|Publication number||US4531379 A|
|Application number||US 06/541,982|
|Publication date||Jul 30, 1985|
|Filing date||Oct 14, 1983|
|Priority date||Oct 14, 1983|
|Publication number||06541982, 541982, US 4531379 A, US 4531379A, US-A-4531379, US4531379 A, US4531379A|
|Inventors||Robert E. Diefenthaler, Jr.|
|Original Assignee||Diefenthaler Jr Robert E|
|Export Citation||BiBTeX, EndNote, RefMan|
|Patent Citations (35), Referenced by (103), Classifications (19), Legal Events (4)|
|External Links: USPTO, USPTO Assignment, Espacenet|
The invention relates to a system for powering the air conditioner and heater of a vehicle, for example an automobile or a van. More particularly, the invention is directed to an auxiliary power system which operates the air conditioner or heater of a vehicle when the vehicle's engine is not operating.
A motor vehicle such as an automobile or a van typically includes air conditioning apparatus which cools the passenger compartment of the vehicle when its engine is running. Such vehicle air conditioners typically employ a standard refrigeration cycle in which a refrigerant such as Freon is passed between gaseous and liquid states for purposes of cooling. In known air conditioning systems, an air conditioning compressor is driven by a pulley and belt connection with the vehicle's engine. The compressor circulates refrigerant through a condenser, an expansion valve and an evaporator. The expansion valve substantially reduces the pressure and temperature of liquid refrigerant which is supplied by the condenser and the evaporator converts the liquid of the expansion valve to a vapor of relatively low pressure and temperature. The vapor is then passed to the compressor for circulation to the condenser. A blower fan operates with the evaporator to provide cool air for the passenger area of the vehicle.
In order to provide a viable air conditioning system, the engine of the vehicle must be sufficiently powerful to move the vehicle and to provide an additional increment of power sufficient to operate the compressor of the air conditioner. The relatively large power output of the engine is thus effectively used to move the vehicle and to provide a comfortable operating environment for its occupants.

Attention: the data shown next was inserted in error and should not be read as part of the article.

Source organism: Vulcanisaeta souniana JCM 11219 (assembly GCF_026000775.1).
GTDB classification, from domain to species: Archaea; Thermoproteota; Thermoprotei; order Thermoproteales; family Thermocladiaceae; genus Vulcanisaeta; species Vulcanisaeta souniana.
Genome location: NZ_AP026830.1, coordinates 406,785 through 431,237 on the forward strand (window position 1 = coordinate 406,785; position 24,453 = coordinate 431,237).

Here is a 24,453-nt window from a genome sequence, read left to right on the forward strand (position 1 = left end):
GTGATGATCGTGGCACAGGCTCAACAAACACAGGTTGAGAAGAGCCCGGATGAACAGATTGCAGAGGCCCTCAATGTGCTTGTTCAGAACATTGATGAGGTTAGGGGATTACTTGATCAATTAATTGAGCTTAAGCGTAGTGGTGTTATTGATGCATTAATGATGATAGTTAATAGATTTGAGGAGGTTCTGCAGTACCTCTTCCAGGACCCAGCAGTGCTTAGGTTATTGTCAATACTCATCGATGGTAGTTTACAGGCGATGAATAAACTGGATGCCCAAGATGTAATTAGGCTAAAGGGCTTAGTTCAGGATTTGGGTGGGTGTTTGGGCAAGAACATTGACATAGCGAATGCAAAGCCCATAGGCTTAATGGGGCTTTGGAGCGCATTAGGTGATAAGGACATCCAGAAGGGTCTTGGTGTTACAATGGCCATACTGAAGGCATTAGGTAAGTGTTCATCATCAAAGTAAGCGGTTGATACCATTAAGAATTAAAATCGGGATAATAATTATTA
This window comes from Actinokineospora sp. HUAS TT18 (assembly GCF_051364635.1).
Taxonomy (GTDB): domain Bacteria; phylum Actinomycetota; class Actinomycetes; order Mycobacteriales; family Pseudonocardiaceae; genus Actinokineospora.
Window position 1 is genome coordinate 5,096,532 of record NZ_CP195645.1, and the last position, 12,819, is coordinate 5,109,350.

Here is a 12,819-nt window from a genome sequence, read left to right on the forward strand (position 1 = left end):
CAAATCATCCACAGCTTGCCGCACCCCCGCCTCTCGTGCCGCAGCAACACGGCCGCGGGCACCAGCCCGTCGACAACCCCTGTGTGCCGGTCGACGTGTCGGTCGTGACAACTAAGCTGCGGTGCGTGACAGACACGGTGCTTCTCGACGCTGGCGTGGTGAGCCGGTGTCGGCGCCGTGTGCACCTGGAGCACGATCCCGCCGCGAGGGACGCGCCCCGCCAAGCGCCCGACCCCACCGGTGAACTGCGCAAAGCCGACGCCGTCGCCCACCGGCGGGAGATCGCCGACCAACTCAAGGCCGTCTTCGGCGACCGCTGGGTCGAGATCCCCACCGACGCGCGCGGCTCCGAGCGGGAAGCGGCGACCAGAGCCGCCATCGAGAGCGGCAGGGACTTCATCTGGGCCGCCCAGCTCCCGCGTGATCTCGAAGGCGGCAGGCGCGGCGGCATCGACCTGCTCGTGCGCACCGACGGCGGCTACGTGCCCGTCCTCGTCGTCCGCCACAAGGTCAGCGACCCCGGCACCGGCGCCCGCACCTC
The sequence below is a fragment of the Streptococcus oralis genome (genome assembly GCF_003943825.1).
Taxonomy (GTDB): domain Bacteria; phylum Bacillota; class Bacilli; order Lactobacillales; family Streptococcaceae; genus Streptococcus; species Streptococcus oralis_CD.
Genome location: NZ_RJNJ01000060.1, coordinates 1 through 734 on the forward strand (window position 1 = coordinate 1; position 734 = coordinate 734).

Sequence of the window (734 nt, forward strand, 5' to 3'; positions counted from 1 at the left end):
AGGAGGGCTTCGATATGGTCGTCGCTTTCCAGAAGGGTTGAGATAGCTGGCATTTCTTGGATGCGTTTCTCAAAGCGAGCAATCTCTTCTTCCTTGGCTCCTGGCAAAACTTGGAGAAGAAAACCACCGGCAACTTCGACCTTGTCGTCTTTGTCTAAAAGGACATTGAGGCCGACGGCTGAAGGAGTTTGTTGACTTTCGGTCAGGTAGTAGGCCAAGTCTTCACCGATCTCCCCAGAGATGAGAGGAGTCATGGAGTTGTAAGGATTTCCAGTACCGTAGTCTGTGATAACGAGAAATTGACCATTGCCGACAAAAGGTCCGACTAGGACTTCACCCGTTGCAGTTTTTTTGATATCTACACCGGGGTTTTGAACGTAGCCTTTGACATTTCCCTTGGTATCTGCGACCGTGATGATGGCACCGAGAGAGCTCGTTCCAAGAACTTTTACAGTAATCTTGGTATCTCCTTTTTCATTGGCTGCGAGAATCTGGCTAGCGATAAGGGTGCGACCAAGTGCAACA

If a vehicle is parked for extended periods, it is often not possible to continue running the engine to maintain a comfortable temperature in the passenger compartment. For example, if the vehicle is stationary, the engine may tend to overheat while operating in relatively high ambient temperatures. Also, the idle setting for the engine may not be sufficiently high to keep both the engine and air conditioning compressor running when the vehicle is parked. Accordingly, it may be necessary to accelerate the engine and thus generate undesirable noise and noxious fumes to maintain operation of the air conditioning system.
Moreover, if the driver leaves the vehicle, the engine must be turned off for safety purposes and also to avoid wasting fuel. When the driver returns, the vehicle will be uncomfortably hot for an extended period during which the air conditioner operates to cool the heated air.
Typical vehicle air conditioning systems also have operational disadvantages in recreational vehicles, such as vans, which have a living compartment. It is often desired to park such vehicles for hours at a time while the living compartment is being used, for example for sleeping. Air conditioning is typically not provided while the van is parked, because operating the engine during such periods is noisy, relatively unsafe and is wasteful of fuel.
Accordingly, it is an object of the invention to provide a relatively simple and reliable auxiliary engine which drives the compressor of a vehicle's air conditioning system and maintains a comfortable temperature within the passenger compartment of the vehicle when its main engine is turned off.
A further object of the invention is to provide such an auxiliary engine which operates by internal combustion and utilizes the cooling and exhaust system of the vehicle's main engine.
Another object of the invention is to provide such an auxiliary engine with a throttle control which automatically maintains a predefined RPM output for operating an air conditioning compressor.
A further object of the invention is to provide such an auxiliary engine with an exhaust system which is connected to the exhaust system of the main engine with a baffle plate which prevents exhaust gases from backing up into the main engine and which directs the gases of the auxiliary engine through a catalytic converter and muffler of the vehicle.